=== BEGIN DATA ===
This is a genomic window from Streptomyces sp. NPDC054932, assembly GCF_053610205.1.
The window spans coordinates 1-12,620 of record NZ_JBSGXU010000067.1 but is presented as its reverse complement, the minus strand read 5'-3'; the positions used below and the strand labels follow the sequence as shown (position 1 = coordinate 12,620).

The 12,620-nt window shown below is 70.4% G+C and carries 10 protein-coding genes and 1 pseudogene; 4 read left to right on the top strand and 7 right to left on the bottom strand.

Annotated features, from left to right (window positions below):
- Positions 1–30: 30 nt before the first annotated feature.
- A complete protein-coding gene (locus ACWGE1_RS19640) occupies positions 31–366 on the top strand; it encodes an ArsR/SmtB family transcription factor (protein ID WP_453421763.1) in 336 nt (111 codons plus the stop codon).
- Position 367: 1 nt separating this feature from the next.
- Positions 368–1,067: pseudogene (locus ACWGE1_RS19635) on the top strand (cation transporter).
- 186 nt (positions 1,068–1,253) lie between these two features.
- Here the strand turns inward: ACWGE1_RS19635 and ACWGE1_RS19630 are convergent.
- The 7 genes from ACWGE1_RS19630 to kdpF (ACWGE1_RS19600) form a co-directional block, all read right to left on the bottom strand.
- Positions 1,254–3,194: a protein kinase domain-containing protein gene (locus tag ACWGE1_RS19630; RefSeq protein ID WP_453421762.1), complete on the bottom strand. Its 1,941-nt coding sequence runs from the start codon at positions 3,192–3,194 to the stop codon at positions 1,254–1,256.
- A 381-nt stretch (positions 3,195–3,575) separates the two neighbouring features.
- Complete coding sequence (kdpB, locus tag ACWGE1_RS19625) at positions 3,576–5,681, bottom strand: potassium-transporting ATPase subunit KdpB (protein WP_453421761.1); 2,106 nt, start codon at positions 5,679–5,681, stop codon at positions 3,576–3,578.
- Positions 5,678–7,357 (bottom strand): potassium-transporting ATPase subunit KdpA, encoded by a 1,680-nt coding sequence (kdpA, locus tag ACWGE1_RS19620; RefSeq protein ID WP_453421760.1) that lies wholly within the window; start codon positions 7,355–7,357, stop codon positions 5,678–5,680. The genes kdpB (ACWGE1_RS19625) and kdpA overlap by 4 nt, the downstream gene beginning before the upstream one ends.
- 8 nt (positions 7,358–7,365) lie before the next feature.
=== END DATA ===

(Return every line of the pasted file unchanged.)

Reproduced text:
This is a genomic window from Streptomyces sp. NPDC054932, assembly GCF_053610205.1.
The window spans coordinates 1-12,620 of record NZ_JBSGXU010000067.1 but is presented as its reverse complement, the minus strand read 5'-3'; the positions used below and the strand labels follow the sequence as shown (position 1 = coordinate 12,620).

The 12,620-nt window shown below is 70.4% G+C and carries 10 protein-coding genes and 1 pseudogene; 4 read left to right on the top strand and 7 right to left on the bottom strand.

Annotated features, from left to right (window positions below):
- Positions 1–30: 30 nt before the first annotated feature.
- A complete protein-coding gene (locus ACWGE1_RS19640) occupies positions 31–366 on the top strand; it encodes an ArsR/SmtB family transcription factor (protein ID WP_453421763.1) in 336 nt (111 codons plus the stop codon).
- Position 367: 1 nt separating this feature from the next.
- Positions 368–1,067: pseudogene (locus ACWGE1_RS19635) on the top strand (cation transporter).
- 186 nt (positions 1,068–1,253) lie between these two features.
- Here the strand turns inward: ACWGE1_RS19635 and ACWGE1_RS19630 are convergent.
- The 7 genes from ACWGE1_RS19630 to kdpF (ACWGE1_RS19600) form a co-directional block, all read right to left on the bottom strand.
- Positions 1,254–3,194: a protein kinase domain-containing protein gene (locus tag ACWGE1_RS19630; RefSeq protein ID WP_453421762.1), complete on the bottom strand. Its 1,941-nt coding sequence runs from the start codon at positions 3,192–3,194 to the stop codon at positions 1,254–1,256.
- A 381-nt stretch (positions 3,195–3,575) separates the two neighbouring features.
- Complete coding sequence (kdpB, locus tag ACWGE1_RS19625) at positions 3,576–5,681, bottom strand: potassium-transporting ATPase subunit KdpB (protein WP_453421761.1); 2,106 nt, start codon at positions 5,679–5,681, stop codon at positions 3,576–3,578.
- Positions 5,678–7,357 (bottom strand): potassium-transporting ATPase subunit KdpA, encoded by a 1,680-nt coding sequence (kdpA, locus tag ACWGE1_RS19620; RefSeq protein ID WP_453421760.1) that lies wholly within the window; start codon positions 7,355–7,357, stop codon positions 5,678–5,680. The genes kdpB (ACWGE1_RS19625) and kdpA overlap by 4 nt, the downstream gene beginning before the upstream one ends.
- 8 nt (positions 7,358–7,365) lie before the next feature.